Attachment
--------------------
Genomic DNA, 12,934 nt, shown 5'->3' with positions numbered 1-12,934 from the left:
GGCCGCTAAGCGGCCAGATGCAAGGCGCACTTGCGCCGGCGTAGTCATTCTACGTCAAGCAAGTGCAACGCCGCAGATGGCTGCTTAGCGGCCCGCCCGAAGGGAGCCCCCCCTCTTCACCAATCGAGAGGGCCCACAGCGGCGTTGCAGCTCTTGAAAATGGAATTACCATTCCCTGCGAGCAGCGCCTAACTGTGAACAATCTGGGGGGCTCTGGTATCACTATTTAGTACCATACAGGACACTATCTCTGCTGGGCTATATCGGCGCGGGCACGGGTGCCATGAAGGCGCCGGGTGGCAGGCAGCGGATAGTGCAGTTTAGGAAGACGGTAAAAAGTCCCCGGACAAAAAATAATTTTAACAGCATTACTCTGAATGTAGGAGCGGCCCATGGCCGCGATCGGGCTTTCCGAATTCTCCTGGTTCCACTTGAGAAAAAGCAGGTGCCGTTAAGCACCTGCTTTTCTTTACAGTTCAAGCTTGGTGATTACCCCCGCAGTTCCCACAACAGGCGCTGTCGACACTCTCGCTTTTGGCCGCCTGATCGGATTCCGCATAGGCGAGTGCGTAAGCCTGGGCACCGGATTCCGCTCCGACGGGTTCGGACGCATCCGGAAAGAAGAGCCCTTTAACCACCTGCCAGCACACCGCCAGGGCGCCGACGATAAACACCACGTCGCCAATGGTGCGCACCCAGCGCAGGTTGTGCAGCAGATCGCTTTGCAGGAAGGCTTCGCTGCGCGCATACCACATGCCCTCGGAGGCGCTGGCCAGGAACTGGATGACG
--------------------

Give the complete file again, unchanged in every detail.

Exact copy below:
Genomic DNA, 12,934 nt, shown 5'->3' with positions numbered 1-12,934 from the left:
GGCCGCTAAGCGGCCAGATGCAAGGCGCACTTGCGCCGGCGTAGTCATTCTACGTCAAGCAAGTGCAACGCCGCAGATGGCTGCTTAGCGGCCCGCCCGAAGGGAGCCCCCCCTCTTCACCAATCGAGAGGGCCCACAGCGGCGTTGCAGCTCTTGAAAATGGAATTACCATTCCCTGCGAGCAGCGCCTAACTGTGAACAATCTGGGGGGCTCTGGTATCACTATTTAGTACCATACAGGACACTATCTCTGCTGGGCTATATCGGCGCGGGCACGGGTGCCATGAAGGCGCCGGGTGGCAGGCAGCGGATAGTGCAGTTTAGGAAGACGGTAAAAAGTCCCCGGACAAAAAATAATTTTAACAGCATTACTCTGAATGTAGGAGCGGCCCATGGCCGCGATCGGGCTTTCCGAATTCTCCTGGTTCCACTTGAGAAAAAGCAGGTGCCGTTAAGCACCTGCTTTTCTTTACAGTTCAAGCTTGGTGATTACCCCCGCAGTTCCCACAACAGGCGCTGTCGACACTCTCGCTTTTGGCCGCCTGATCGGATTCCGCATAGGCGAGTGCGTAAGCCTGGGCACCGGATTCCGCTCCGACGGGTTCGGACGCATCCGGAAAGAAGAGCCCTTTAACCACCTGCCAGCACACCGCCAGGGCGCCGACGATAAACACCACGTCGCCAATGGTGCGCACCCAGCGCAGGTTGTGCAGCAGATCGCTTTGCAGGAAGGCTTCGCTGCGCGCATACCACATGCCCTCGGAGGCGCTGGCCAGGAACTGGATGACG